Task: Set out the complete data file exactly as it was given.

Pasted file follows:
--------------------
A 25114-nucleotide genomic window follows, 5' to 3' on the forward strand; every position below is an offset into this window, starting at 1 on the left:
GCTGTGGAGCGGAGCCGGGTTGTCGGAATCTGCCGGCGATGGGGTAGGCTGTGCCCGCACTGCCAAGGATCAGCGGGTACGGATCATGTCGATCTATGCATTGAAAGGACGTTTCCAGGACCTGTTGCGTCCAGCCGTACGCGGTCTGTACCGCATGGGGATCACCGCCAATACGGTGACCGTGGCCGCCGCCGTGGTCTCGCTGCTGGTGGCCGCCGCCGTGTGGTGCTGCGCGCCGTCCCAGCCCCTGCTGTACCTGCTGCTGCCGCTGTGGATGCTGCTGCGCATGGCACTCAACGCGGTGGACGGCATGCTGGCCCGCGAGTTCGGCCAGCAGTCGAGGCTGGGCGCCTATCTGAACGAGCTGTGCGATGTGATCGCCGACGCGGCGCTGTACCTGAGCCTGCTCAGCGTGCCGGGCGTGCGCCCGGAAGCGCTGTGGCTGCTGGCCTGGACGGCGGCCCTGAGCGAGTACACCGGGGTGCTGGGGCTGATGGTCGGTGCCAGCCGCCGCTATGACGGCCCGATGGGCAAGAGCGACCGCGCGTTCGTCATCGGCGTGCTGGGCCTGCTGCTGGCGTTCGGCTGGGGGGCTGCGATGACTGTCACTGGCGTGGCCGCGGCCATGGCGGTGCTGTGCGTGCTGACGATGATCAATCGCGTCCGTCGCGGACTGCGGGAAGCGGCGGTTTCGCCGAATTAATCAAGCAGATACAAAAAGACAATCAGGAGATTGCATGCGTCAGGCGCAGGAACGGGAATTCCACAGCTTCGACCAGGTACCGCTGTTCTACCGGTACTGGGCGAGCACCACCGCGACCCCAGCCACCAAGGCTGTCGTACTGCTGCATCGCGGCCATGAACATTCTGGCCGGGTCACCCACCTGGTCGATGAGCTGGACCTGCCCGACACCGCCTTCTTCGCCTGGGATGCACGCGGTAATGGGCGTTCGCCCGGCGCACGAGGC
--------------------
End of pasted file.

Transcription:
A 25114-nucleotide genomic window follows, 5' to 3' on the forward strand; every position below is an offset into this window, starting at 1 on the left:
GCTGTGGAGCGGAGCCGGGTTGTCGGAATCTGCCGGCGATGGGGTAGGCTGTGCCCGCACTGCCAAGGATCAGCGGGTACGGATCATGTCGATCTATGCATTGAAAGGACGTTTCCAGGACCTGTTGCGTCCAGCCGTACGCGGTCTGTACCGCATGGGGATCACCGCCAATACGGTGACCGTGGCCGCCGCCGTGGTCTCGCTGCTGGTGGCCGCCGCCGTGTGGTGCTGCGCGCCGTCCCAGCCCCTGCTGTACCTGCTGCTGCCGCTGTGGATGCTGCTGCGCATGGCACTCAACGCGGTGGACGGCATGCTGGCCCGCGAGTTCGGCCAGCAGTCGAGGCTGGGCGCCTATCTGAACGAGCTGTGCGATGTGATCGCCGACGCGGCGCTGTACCTGAGCCTGCTCAGCGTGCCGGGCGTGCGCCCGGAAGCGCTGTGGCTGCTGGCCTGGACGGCGGCCCTGAGCGAGTACACCGGGGTGCTGGGGCTGATGGTCGGTGCCAGCCGCCGCTATGACGGCCCGATGGGCAAGAGCGACCGCGCGTTCGTCATCGGCGTGCTGGGCCTGCTGCTGGCGTTCGGCTGGGGGGCTGCGATGACTGTCACTGGCGTGGCCGCGGCCATGGCGGTGCTGTGCGTGCTGACGATGATCAATCGCGTCCGTCGCGGACTGCGGGAAGCGGCGGTTTCGCCGAATTAATCAAGCAGATACAAAAAGACAATCAGGAGATTGCATGCGTCAGGCGCAGGAACGGGAATTCCACAGCTTCGACCAGGTACCGCTGTTCTACCGGTACTGGGCGAGCACCACCGCGACCCCAGCCACCAAGGCTGTCGTACTGCTGCATCGCGGCCATGAACATTCTGGCCGGGTCACCCACCTGGTCGATGAGCTGGACCTGCCCGACACCGCCTTCTTCGCCTGGGATGCACGCGGTAATGGGCGTTCGCCCGGCGCACGAGGC